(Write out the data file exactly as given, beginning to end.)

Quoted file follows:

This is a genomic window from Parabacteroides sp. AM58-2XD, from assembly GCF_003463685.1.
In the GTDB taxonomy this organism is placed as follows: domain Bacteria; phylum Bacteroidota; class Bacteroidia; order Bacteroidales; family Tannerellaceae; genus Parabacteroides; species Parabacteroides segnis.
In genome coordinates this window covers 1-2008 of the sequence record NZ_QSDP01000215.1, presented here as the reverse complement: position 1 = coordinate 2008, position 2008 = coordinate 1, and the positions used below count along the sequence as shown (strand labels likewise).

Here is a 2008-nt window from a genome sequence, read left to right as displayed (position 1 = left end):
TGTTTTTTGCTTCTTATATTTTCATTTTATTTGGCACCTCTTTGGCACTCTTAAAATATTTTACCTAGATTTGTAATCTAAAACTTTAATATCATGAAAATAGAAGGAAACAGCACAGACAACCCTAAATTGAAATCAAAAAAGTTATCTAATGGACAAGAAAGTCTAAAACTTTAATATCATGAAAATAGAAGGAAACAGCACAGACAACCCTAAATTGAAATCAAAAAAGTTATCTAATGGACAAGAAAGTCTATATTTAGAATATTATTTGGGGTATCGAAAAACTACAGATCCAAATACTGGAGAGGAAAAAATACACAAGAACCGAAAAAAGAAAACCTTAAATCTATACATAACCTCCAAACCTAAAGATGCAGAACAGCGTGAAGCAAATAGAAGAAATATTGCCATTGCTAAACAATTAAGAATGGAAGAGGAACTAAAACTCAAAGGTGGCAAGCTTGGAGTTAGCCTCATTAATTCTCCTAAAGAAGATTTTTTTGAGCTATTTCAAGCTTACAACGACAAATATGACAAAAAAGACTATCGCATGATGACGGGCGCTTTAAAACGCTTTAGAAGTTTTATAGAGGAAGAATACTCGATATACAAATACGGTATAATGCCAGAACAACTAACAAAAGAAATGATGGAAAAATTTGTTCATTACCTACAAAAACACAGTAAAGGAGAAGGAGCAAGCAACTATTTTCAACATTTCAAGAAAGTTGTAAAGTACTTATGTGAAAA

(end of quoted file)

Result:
This is a genomic window from Parabacteroides sp. AM58-2XD, from assembly GCF_003463685.1.
In the GTDB taxonomy this organism is placed as follows: domain Bacteria; phylum Bacteroidota; class Bacteroidia; order Bacteroidales; family Tannerellaceae; genus Parabacteroides; species Parabacteroides segnis.
In genome coordinates this window covers 1-2008 of the sequence record NZ_QSDP01000215.1, presented here as the reverse complement: position 1 = coordinate 2008, position 2008 = coordinate 1, and the positions used below count along the sequence as shown (strand labels likewise).

Here is a 2008-nt window from a genome sequence, read left to right as displayed (position 1 = left end):
TGTTTTTTGCTTCTTATATTTTCATTTTATTTGGCACCTCTTTGGCACTCTTAAAATATTTTACCTAGATTTGTAATCTAAAACTTTAATATCATGAAAATAGAAGGAAACAGCACAGACAACCCTAAATTGAAATCAAAAAAGTTATCTAATGGACAAGAAAGTCTAAAACTTTAATATCATGAAAATAGAAGGAAACAGCACAGACAACCCTAAATTGAAATCAAAAAAGTTATCTAATGGACAAGAAAGTCTATATTTAGAATATTATTTGGGGTATCGAAAAACTACAGATCCAAATACTGGAGAGGAAAAAATACACAAGAACCGAAAAAAGAAAACCTTAAATCTATACATAACCTCCAAACCTAAAGATGCAGAACAGCGTGAAGCAAATAGAAGAAATATTGCCATTGCTAAACAATTAAGAATGGAAGAGGAACTAAAACTCAAAGGTGGCAAGCTTGGAGTTAGCCTCATTAATTCTCCTAAAGAAGATTTTTTTGAGCTATTTCAAGCTTACAACGACAAATATGACAAAAAAGACTATCGCATGATGACGGGCGCTTTAAAACGCTTTAGAAGTTTTATAGAGGAAGAATACTCGATATACAAATACGGTATAATGCCAGAACAACTAACAAAAGAAATGATGGAAAAATTTGTTCATTACCTACAAAAACACAGTAAAGGAGAAGGAGCAAGCAACTATTTTCAACATTTCAAGAAAGTTGTAAAGTACTTATGTGAAAA